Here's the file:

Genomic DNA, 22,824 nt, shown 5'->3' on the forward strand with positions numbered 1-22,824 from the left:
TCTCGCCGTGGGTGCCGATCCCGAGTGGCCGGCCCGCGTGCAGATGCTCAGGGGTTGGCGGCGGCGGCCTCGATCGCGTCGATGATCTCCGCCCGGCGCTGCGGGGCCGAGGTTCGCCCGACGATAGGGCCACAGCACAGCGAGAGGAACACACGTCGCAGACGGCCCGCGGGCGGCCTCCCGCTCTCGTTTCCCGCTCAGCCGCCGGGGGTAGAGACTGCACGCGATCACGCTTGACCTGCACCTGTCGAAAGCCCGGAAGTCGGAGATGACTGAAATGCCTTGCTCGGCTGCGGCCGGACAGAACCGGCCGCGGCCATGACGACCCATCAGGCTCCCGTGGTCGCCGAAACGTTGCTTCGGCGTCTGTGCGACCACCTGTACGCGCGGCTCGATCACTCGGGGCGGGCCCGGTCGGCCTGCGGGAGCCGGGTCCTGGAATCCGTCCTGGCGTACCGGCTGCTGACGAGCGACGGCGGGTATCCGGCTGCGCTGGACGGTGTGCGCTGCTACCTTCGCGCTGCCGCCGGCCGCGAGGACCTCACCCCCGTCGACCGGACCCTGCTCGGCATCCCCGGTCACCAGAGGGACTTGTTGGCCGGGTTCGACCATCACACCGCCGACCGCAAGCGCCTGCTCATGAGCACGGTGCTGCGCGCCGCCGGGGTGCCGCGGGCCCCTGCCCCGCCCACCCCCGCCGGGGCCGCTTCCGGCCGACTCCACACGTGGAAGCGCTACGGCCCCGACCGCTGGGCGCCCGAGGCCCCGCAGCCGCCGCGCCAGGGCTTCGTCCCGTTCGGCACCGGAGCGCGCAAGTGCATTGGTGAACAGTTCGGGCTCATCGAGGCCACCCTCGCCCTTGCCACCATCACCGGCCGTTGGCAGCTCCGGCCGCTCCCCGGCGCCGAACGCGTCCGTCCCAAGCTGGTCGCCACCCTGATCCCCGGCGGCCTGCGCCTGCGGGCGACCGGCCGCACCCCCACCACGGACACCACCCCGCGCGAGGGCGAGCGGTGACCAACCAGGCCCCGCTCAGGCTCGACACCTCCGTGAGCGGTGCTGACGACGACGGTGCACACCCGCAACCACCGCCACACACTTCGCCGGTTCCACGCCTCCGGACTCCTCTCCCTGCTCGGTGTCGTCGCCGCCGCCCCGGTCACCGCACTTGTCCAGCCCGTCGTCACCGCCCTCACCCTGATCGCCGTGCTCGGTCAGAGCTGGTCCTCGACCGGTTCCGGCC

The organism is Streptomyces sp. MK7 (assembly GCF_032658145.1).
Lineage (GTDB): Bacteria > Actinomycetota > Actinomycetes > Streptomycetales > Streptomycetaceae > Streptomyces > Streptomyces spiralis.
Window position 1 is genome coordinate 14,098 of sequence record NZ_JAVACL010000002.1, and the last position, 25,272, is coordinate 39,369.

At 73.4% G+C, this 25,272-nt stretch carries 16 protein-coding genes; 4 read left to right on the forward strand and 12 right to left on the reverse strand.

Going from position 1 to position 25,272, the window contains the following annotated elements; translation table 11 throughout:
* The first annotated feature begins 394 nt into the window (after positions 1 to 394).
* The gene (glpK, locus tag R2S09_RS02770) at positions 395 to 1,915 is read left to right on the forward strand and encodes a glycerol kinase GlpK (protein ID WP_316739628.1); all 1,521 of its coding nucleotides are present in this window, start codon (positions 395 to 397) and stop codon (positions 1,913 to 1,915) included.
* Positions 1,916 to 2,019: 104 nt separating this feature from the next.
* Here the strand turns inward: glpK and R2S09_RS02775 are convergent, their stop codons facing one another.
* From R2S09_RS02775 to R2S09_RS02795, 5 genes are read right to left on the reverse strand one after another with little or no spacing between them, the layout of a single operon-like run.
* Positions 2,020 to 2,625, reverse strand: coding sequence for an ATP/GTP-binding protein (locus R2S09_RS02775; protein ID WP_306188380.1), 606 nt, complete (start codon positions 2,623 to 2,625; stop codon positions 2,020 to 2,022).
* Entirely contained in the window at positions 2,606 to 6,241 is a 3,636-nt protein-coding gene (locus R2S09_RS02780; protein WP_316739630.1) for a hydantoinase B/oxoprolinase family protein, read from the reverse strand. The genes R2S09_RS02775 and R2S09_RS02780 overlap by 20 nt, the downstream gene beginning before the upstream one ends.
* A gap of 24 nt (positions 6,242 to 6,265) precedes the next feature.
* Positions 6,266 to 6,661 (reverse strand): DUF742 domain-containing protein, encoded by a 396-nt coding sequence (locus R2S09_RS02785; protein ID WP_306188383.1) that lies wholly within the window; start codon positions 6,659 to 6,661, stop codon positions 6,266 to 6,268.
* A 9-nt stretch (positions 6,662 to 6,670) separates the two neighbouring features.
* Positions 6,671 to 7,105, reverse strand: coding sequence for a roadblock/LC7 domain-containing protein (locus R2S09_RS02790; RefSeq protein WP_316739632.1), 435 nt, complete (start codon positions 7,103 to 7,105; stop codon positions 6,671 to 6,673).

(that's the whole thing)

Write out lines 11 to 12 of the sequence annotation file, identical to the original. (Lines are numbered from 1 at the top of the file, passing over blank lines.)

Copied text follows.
* Here the strand turns inward: glpK and R2S09_RS02775 are convergent, their stop codons facing one another.
* From R2S09_RS02775 to R2S09_RS02795, 5 genes are read right to left on the reverse strand one after another with little or no spacing between them, the layout of a single operon-like run.